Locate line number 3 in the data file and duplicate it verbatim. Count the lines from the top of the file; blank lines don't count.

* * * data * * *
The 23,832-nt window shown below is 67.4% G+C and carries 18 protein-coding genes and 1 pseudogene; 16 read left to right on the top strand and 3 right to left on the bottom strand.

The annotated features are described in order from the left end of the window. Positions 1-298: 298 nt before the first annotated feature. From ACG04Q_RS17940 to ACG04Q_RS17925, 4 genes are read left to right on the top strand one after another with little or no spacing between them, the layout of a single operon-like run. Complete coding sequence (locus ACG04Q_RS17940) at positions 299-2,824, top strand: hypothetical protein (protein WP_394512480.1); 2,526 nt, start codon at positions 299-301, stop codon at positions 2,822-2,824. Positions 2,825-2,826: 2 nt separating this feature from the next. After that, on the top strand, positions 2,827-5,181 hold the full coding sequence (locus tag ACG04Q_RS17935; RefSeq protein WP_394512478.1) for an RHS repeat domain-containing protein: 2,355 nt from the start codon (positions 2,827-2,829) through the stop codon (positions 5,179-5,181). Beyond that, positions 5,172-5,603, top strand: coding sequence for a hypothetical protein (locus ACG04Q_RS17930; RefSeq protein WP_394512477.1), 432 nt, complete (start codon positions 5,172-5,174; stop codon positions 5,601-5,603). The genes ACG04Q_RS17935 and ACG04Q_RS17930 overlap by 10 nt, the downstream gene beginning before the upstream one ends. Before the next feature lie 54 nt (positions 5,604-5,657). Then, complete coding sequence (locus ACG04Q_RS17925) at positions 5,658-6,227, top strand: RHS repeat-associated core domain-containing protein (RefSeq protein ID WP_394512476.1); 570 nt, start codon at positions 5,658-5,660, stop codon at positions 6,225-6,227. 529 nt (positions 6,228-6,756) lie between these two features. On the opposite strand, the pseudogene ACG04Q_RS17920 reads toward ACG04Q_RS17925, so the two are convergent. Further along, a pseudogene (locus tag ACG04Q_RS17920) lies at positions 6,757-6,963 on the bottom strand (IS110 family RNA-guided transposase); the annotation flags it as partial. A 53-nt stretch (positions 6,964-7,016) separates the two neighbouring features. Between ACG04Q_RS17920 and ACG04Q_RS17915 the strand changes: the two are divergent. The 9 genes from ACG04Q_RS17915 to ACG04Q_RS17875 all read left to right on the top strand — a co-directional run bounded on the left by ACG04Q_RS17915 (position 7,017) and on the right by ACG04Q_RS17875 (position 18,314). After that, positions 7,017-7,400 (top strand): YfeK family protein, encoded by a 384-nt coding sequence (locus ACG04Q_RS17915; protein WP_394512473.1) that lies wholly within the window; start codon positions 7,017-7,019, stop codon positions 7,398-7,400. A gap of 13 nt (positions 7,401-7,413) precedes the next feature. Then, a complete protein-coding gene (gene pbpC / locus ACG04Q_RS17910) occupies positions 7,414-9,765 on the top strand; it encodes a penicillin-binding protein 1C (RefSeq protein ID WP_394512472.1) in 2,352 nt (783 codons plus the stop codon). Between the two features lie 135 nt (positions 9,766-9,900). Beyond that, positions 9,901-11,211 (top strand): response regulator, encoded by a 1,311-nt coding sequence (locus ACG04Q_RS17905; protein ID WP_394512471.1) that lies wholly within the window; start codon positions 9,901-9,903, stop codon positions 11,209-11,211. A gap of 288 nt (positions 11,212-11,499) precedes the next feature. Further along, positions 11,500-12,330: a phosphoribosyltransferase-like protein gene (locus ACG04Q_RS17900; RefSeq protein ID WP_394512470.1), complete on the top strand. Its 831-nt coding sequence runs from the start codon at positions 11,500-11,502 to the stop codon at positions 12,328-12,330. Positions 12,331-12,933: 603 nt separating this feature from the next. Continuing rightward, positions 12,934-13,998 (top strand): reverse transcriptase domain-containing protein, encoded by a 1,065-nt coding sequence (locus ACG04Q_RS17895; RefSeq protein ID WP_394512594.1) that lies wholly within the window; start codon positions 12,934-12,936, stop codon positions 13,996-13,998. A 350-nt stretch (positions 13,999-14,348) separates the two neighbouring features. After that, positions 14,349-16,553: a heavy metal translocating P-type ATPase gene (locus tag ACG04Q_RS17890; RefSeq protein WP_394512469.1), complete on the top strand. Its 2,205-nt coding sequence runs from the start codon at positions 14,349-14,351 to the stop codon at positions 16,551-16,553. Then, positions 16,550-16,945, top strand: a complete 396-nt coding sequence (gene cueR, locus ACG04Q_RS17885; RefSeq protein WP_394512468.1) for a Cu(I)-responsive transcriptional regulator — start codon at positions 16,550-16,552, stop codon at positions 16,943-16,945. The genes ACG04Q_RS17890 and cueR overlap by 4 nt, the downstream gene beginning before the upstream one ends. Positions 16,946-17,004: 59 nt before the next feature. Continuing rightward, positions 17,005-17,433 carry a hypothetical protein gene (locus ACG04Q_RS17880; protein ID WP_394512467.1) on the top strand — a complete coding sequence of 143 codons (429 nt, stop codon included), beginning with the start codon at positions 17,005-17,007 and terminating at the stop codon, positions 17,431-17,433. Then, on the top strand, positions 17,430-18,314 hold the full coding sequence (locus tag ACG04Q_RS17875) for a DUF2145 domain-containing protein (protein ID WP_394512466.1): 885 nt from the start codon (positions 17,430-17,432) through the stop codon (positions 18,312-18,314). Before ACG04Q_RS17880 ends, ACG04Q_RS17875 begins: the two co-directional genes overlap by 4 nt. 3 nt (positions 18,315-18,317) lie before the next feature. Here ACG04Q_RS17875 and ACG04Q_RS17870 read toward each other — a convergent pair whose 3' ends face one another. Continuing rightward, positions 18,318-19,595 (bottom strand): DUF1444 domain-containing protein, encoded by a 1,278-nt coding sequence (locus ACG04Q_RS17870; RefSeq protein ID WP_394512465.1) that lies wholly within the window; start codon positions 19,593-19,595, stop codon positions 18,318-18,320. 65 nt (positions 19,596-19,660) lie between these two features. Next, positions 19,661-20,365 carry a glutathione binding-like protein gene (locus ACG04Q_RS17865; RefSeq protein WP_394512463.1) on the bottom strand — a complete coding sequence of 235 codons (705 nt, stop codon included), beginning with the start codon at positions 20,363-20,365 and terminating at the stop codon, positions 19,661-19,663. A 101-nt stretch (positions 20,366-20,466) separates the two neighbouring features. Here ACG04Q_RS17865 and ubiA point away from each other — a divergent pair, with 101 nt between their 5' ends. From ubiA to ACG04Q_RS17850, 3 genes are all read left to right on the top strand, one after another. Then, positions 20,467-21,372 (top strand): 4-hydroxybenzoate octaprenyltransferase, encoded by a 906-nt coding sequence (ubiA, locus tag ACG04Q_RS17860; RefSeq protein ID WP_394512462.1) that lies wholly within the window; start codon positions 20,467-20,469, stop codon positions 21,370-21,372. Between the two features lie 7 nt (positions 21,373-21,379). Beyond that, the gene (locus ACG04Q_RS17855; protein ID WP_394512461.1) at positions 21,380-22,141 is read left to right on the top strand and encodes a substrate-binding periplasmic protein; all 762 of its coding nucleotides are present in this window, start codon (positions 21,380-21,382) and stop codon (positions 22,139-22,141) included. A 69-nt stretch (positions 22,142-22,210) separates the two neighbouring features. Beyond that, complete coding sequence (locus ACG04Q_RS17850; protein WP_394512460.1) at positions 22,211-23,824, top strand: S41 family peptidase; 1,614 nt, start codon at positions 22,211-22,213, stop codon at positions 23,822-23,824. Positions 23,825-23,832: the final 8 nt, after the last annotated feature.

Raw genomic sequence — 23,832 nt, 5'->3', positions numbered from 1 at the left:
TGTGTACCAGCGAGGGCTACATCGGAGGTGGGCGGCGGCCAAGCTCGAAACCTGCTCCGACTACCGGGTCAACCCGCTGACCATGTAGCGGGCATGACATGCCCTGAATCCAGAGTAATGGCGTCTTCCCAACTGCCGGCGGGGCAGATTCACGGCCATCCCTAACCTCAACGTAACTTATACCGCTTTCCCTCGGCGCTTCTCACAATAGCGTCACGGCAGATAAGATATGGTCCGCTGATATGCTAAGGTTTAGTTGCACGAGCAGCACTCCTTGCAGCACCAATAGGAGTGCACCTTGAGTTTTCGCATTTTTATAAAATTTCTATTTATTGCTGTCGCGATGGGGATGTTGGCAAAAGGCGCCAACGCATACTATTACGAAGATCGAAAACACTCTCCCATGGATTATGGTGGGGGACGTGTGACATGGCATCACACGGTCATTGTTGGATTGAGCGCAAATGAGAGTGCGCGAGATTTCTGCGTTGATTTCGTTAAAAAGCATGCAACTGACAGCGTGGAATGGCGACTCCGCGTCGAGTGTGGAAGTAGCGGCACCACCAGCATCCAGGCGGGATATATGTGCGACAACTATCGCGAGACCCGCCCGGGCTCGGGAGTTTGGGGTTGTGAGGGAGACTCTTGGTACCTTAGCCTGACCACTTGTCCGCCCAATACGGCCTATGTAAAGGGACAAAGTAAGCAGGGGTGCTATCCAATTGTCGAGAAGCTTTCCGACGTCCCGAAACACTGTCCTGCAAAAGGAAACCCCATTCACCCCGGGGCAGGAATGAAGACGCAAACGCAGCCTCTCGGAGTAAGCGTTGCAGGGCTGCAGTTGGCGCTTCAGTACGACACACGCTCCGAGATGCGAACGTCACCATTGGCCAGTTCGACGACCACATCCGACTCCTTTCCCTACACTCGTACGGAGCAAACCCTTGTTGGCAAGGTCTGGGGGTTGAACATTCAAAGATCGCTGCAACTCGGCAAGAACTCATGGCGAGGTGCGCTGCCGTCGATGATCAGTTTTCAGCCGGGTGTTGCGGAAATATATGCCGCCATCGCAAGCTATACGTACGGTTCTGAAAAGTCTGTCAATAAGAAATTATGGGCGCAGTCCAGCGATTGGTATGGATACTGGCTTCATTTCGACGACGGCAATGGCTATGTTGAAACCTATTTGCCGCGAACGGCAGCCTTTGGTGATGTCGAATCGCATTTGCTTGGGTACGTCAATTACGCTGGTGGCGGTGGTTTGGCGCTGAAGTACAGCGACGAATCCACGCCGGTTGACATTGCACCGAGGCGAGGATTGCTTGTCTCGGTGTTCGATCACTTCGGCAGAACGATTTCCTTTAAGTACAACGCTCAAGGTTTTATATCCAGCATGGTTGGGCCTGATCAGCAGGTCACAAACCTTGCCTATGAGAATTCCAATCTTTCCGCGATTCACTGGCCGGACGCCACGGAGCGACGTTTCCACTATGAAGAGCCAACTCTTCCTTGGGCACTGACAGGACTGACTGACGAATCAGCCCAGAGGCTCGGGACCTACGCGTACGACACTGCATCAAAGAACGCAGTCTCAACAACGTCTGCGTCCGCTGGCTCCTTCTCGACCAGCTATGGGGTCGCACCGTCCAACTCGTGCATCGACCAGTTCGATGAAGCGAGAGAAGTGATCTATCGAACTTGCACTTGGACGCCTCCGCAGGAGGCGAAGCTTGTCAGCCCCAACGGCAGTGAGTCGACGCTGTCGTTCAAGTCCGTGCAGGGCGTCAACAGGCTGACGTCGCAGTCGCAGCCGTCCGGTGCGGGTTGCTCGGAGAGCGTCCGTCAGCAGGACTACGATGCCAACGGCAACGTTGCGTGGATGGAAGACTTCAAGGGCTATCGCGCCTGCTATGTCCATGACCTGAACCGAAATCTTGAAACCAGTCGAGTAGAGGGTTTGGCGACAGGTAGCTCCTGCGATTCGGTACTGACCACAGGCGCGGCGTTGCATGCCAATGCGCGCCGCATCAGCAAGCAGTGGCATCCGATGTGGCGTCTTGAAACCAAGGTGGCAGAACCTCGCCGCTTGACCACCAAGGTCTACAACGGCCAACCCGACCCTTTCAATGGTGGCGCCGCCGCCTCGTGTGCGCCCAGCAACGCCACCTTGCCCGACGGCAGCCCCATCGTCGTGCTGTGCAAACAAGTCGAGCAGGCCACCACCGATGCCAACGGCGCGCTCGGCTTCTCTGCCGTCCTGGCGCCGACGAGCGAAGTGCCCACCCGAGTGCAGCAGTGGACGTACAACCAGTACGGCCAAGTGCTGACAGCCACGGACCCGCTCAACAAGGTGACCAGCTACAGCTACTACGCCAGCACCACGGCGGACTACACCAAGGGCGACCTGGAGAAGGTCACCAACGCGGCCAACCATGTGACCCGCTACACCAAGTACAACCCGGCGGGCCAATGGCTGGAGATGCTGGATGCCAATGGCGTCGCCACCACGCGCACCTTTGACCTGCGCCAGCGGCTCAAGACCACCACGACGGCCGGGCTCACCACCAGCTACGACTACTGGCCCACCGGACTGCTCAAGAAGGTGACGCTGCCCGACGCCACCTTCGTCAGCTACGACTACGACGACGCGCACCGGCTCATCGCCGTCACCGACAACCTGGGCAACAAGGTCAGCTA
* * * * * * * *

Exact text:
Raw genomic sequence — 23,832 nt, 5'->3', positions numbered from 1 at the left: